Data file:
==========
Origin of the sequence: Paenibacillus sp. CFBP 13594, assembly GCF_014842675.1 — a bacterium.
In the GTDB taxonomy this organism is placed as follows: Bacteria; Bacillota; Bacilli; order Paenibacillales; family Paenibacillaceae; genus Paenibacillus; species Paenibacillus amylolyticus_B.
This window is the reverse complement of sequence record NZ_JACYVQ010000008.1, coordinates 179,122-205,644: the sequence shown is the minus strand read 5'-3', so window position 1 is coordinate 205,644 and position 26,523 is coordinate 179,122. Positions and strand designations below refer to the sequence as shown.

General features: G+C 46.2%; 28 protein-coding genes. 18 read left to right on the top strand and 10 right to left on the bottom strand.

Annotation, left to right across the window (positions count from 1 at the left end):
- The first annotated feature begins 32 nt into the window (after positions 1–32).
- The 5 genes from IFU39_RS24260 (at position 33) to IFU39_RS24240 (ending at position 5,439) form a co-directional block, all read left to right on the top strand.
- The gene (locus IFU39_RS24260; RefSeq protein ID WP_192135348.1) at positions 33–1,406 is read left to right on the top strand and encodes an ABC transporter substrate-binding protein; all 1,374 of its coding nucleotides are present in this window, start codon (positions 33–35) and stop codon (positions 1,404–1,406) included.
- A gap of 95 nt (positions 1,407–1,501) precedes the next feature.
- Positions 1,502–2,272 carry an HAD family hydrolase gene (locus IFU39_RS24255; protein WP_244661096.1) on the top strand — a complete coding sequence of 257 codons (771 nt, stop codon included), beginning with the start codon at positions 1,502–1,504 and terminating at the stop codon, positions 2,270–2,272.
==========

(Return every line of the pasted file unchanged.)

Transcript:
Origin of the sequence: Paenibacillus sp. CFBP 13594, assembly GCF_014842675.1 — a bacterium.
In the GTDB taxonomy this organism is placed as follows: Bacteria; Bacillota; Bacilli; order Paenibacillales; family Paenibacillaceae; genus Paenibacillus; species Paenibacillus amylolyticus_B.
This window is the reverse complement of sequence record NZ_JACYVQ010000008.1, coordinates 179,122-205,644: the sequence shown is the minus strand read 5'-3', so window position 1 is coordinate 205,644 and position 26,523 is coordinate 179,122. Positions and strand designations below refer to the sequence as shown.

General features: G+C 46.2%; 28 protein-coding genes. 18 read left to right on the top strand and 10 right to left on the bottom strand.

Annotation, left to right across the window (positions count from 1 at the left end):
- The first annotated feature begins 32 nt into the window (after positions 1–32).
- The 5 genes from IFU39_RS24260 (at position 33) to IFU39_RS24240 (ending at position 5,439) form a co-directional block, all read left to right on the top strand.
- The gene (locus IFU39_RS24260; RefSeq protein ID WP_192135348.1) at positions 33–1,406 is read left to right on the top strand and encodes an ABC transporter substrate-binding protein; all 1,374 of its coding nucleotides are present in this window, start codon (positions 33–35) and stop codon (positions 1,404–1,406) included.
- A gap of 95 nt (positions 1,407–1,501) precedes the next feature.
- Positions 1,502–2,272 carry an HAD family hydrolase gene (locus IFU39_RS24255; protein WP_244661096.1) on the top strand — a complete coding sequence of 257 codons (771 nt, stop codon included), beginning with the start codon at positions 1,502–1,504 and terminating at the stop codon, positions 2,270–2,272.